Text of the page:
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Mirror testing at NASA breaks superstitious myths

Date:
January 12, 2010
Source:
NASA/Goddard Space Flight Center
Summary:
In ancient mythological times reflective surfaces like shiny metals and mirrors were thought to be magical and credited with the ability to look into the future. NASA is using mirrors to do just the opposite -- look into the past.

Six of the 18 James Webb Space Telescope mirror segments are being prepped to move into the X-ray and Cryogenic Facility, or XRCF, at NASA's Marshall Space Flight Center in Huntsville, Ala., to eventually experience temperatures dipping to a chilling -414 degrees Fahrenheit to ensure they can withstand the extreme space environments. The test chamber takes approximately five days to cool a mirror segment to cryogenic temperatures. Marshall's X-ray & Cryogenic Facility is the world's largest X-ray telescope test facility and a unique, cryogenic, clean room optical test location.
Credit: NASA/MSFC/Emmett Givens

In ancient mythological times reflective surfaces like shiny metals and mirrors were thought to be magical and credited with the ability to look into the future. NASA is using mirrors to do just the opposite -- look into the past.

Fast forward a couple of centuries from ancient time and myths to find NASA is developing a primary mirror, 21.3 feet in diameter, for use on the James Webb Space Telescope in a very different way -- to tell us about our beginning in the universe and how the first galaxies formed. The primary mirror will serve as the telescope's eye and peer through dusty clouds to see stars forming planetary systems, connecting the Milky Way to our own Solar System.

Handling delicate space hardware holds no superstitious myths for NASA, but it's still a delicate task that requires careful preparation. Six of the 18 Webb telescope mirror segments are being moved into the X-ray and Cryogenic Facility, or XRCF, at NASA's Marshall Space Flight Center in Huntsville, Ala., to eventually experience temperatures dipping to a chilling -414 degrees Fahrenheit to ensure they can withstand the extreme space environments.

When the primary mirror is assembled in space, it will include three different shapes of mirror segments: 6 are "A" segments, 6 are "B" segments and 6 are "C" segments. This upcoming test in the XRCF will collect data from all three sizes -- "A, B and C"-- a first for these in the cryogenic facility. This test will also include the engineering development unit, the first primary mirror segment of the Webb telescope that has met flight specifications at ambient temperatures.

"By the time testing in the XRCF concludes in 2011, all 18 flight segments will have been through multiple measurements while experiencing the extreme temperatures of space," said Helen J. Cole, James Webb Space Telescope Activities Project Manager at NASA Marshall. "This process has been six years in the making and we're excited that we can support the Webb telescope development with our world class cryogenic test facility."

Marshall's X-ray & Cryogenic Facility is the world's largest X-ray telescope test facility and a unique, cryogenic, clean room optical test location. The test chamber takes approximately five days to cool a mirror segment to cryogenic temperatures. As this cooling takes place, engineers will measure in extreme detail how the shapes of the mirrors change, simulating how they'll react to space temperatures.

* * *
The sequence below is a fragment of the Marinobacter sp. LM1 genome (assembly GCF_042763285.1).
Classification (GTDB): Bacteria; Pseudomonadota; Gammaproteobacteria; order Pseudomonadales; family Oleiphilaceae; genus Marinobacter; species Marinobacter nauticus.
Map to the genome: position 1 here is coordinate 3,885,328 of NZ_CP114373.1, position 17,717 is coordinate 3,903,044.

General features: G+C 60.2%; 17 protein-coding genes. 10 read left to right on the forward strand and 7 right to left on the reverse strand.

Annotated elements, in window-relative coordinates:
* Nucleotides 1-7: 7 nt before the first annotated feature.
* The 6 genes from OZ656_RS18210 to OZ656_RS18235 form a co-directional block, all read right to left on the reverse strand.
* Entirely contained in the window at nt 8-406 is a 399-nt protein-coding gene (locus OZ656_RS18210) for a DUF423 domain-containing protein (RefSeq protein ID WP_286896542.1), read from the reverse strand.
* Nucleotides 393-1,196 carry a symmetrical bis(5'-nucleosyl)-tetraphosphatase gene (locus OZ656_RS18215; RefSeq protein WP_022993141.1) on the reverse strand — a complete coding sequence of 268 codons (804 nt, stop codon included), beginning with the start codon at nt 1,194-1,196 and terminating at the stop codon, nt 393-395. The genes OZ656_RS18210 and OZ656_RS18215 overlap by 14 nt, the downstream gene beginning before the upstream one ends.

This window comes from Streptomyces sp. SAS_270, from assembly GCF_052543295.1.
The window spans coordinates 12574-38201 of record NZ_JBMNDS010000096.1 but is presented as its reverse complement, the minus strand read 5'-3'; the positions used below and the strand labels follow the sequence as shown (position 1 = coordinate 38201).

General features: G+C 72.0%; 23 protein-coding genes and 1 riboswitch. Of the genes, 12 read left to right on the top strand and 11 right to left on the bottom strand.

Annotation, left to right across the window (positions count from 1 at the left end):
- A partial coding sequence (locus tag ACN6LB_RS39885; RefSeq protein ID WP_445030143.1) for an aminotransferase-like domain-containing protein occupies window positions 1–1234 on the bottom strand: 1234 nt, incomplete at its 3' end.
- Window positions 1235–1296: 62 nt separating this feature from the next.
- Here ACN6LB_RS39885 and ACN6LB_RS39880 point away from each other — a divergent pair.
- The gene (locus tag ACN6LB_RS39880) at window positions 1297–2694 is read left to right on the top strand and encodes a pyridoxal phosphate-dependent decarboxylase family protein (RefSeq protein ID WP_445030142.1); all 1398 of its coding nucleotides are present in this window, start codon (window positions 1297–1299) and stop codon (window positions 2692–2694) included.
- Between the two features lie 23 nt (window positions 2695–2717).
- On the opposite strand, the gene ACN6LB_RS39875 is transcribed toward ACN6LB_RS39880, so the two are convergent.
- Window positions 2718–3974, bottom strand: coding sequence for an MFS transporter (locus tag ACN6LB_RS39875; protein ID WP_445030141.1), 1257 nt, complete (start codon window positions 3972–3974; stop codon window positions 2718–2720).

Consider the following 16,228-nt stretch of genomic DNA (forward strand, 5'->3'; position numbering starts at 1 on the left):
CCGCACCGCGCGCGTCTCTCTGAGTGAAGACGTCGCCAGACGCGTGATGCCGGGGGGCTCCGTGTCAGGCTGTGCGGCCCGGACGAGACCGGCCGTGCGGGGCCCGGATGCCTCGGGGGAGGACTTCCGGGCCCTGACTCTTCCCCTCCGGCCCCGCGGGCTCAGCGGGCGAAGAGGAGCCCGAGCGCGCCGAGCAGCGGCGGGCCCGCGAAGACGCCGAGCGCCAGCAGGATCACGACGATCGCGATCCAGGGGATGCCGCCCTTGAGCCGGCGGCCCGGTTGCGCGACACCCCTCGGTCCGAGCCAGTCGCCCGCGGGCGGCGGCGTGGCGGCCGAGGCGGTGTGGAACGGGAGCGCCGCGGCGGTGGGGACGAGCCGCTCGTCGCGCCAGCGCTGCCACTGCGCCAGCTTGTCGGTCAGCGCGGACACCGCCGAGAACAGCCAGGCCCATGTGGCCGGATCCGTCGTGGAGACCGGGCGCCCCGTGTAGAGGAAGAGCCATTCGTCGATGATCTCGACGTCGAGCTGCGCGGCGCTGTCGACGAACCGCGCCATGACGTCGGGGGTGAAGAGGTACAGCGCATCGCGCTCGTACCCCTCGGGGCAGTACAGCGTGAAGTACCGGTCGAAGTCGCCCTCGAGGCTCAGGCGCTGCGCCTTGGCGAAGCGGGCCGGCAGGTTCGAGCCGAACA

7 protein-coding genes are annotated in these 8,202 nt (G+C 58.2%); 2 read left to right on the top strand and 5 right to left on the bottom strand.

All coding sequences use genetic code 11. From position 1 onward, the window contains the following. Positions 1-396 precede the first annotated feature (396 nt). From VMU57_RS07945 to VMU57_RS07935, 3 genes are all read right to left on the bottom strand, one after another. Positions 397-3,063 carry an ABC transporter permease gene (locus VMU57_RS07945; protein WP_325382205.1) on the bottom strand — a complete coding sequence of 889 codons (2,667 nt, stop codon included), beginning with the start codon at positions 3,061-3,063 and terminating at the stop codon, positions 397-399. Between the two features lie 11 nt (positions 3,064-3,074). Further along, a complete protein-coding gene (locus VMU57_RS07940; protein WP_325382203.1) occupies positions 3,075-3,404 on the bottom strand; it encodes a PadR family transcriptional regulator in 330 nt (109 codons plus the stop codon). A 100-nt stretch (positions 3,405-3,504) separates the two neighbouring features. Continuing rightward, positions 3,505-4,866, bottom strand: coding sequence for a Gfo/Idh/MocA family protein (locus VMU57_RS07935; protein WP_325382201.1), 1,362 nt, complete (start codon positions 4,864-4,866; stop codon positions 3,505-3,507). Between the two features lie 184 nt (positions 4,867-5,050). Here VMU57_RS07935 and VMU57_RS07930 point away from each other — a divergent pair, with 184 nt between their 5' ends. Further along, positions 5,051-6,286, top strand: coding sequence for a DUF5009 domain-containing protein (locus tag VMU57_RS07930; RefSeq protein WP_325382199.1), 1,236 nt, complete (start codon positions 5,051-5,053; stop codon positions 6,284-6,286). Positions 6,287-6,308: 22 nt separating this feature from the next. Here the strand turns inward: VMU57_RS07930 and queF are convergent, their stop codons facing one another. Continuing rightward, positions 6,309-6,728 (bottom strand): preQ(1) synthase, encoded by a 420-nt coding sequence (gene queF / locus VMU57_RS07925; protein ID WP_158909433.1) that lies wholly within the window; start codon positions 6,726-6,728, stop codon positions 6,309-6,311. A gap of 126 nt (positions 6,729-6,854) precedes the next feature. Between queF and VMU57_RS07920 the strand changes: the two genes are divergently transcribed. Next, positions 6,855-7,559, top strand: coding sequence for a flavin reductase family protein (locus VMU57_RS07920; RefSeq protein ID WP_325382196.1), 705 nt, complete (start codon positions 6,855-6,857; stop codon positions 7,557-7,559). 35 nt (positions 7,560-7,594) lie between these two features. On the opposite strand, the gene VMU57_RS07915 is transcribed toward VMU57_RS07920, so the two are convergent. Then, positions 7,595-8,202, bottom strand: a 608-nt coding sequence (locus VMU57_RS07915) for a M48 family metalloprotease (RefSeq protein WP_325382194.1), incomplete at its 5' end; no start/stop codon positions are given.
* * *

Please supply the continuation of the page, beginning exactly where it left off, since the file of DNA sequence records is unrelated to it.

"This is a tremendously important milestone to the Webb Telescope project that bodes well for both our future mirror manufacturing schedule and for the potential performance capabilities of the telescope," said Lee Feinberg, James Webb Space Telescope Optical Telescope Element Manager at NASA Goddard.

Northrop Grumman Corporation is leading the design and development effort for the space agency's Goddard Space Flight Center, Greenbelt, Md. Mirror manufacturing began six years ago, led by Northrop Grumman's principal optical contractor Ball Aerospace. Brush Wellman in Elmore, Ohio made twenty-one 500-lb. hexagonal mirror blanks from beryllium, an extremely strong, lightweight metal. Axsys Technologies in Cullman, Ala. machined the backside of the beryllium blanks and chemically etched them into an isogrid pattern that reduced mirror mass by 92 percent, from 250 kg to 21 kg (equivalent to 553 pounds and 46 pounds). The front side of the mirror blank was machined to prep the optical surface for high precision grinding, polishing and testing, which is being done by Tinsley. The mirror segments have undergone a series of polishing and cryogenic testing cycles. Ball incorporates the mirrors into optical assemblies, which are mounted on the telescope structure.

For more information about the mirror test, visit: http://www.nasa.gov/centers/marshall/news/jwst/index.html

For more information about the Webb telescope, visit: http://www.jwst.nasa.gov


Story Source:

The above story is based on materials provided by NASA/Goddard Space Flight Center. Note: Materials may be edited for content and length.


Cite This Page:

NASA/Goddard Space Flight Center. "Mirror testing at NASA breaks superstitious myths." ScienceDaily. ScienceDaily, 12 January 2010. <www.sciencedaily.com/releases/2010/01/100107183039.htm>.
NASA/Goddard Space Flight Center. (2010, January 12). Mirror testing at NASA breaks superstitious myths. ScienceDaily. Retrieved September 23, 2014 from www.sciencedaily.com/releases/2010/01/100107183039.htm
NASA/Goddard Space Flight Center. "Mirror testing at NASA breaks superstitious myths." ScienceDaily. www.sciencedaily.com/releases/2010/01/100107183039.htm (accessed September 23, 2014).

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